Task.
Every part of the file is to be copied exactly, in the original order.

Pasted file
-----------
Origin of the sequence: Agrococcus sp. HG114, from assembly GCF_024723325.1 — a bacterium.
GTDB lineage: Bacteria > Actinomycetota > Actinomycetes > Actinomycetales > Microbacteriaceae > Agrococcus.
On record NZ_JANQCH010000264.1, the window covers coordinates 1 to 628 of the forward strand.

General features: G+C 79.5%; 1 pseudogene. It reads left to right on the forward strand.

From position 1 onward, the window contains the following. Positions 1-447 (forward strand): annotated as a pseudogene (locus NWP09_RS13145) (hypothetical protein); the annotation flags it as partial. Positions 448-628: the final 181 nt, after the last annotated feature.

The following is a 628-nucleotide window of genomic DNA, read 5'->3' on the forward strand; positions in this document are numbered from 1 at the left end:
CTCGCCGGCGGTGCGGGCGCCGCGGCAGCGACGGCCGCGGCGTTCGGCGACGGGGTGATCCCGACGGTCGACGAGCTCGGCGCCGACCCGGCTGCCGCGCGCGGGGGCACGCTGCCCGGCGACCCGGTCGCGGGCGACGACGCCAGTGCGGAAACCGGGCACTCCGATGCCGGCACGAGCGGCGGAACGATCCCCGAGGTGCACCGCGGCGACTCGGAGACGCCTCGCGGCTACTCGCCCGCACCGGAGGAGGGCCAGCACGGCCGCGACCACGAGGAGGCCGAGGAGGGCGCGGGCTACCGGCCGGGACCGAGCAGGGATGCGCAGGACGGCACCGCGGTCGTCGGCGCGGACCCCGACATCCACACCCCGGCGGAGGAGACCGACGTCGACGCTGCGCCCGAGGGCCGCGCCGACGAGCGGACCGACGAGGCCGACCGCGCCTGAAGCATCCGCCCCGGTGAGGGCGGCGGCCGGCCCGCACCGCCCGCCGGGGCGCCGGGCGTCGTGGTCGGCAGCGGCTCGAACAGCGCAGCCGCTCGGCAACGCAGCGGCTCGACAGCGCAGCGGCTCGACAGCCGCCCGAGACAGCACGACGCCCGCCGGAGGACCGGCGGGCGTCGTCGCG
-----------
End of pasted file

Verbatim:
Origin of the sequence: Agrococcus sp. HG114, from assembly GCF_024723325.1 — a bacterium.
GTDB lineage: Bacteria > Actinomycetota > Actinomycetes > Actinomycetales > Microbacteriaceae > Agrococcus.
On record NZ_JANQCH010000264.1, the window covers coordinates 1 to 628 of the forward strand.

General features: G+C 79.5%; 1 pseudogene. It reads left to right on the forward strand.

From position 1 onward, the window contains the following. Positions 1-447 (forward strand): annotated as a pseudogene (locus NWP09_RS13145) (hypothetical protein); the annotation flags it as partial. Positions 448-628: the final 181 nt, after the last annotated feature.

The following is a 628-nucleotide window of genomic DNA, read 5'->3' on the forward strand; positions in this document are numbered from 1 at the left end:
CTCGCCGGCGGTGCGGGCGCCGCGGCAGCGACGGCCGCGGCGTTCGGCGACGGGGTGATCCCGACGGTCGACGAGCTCGGCGCCGACCCGGCTGCCGCGCGCGGGGGCACGCTGCCCGGCGACCCGGTCGCGGGCGACGACGCCAGTGCGGAAACCGGGCACTCCGATGCCGGCACGAGCGGCGGAACGATCCCCGAGGTGCACCGCGGCGACTCGGAGACGCCTCGCGGCTACTCGCCCGCACCGGAGGAGGGCCAGCACGGCCGCGACCACGAGGAGGCCGAGGAGGGCGCGGGCTACCGGCCGGGACCGAGCAGGGATGCGCAGGACGGCACCGCGGTCGTCGGCGCGGACCCCGACATCCACACCCCGGCGGAGGAGACCGACGTCGACGCTGCGCCCGAGGGCCGCGCCGACGAGCGGACCGACGAGGCCGACCGCGCCTGAAGCATCCGCCCCGGTGAGGGCGGCGGCCGGCCCGCACCGCCCGCCGGGGCGCCGGGCGTCGTGGTCGGCAGCGGCTCGAACAGCGCAGCCGCTCGGCAACGCAGCGGCTCGACAGCGCAGCGGCTCGACAGCCGCCCGAGACAGCACGACGCCCGCCGGAGGACCGGCGGGCGTCGTCGCG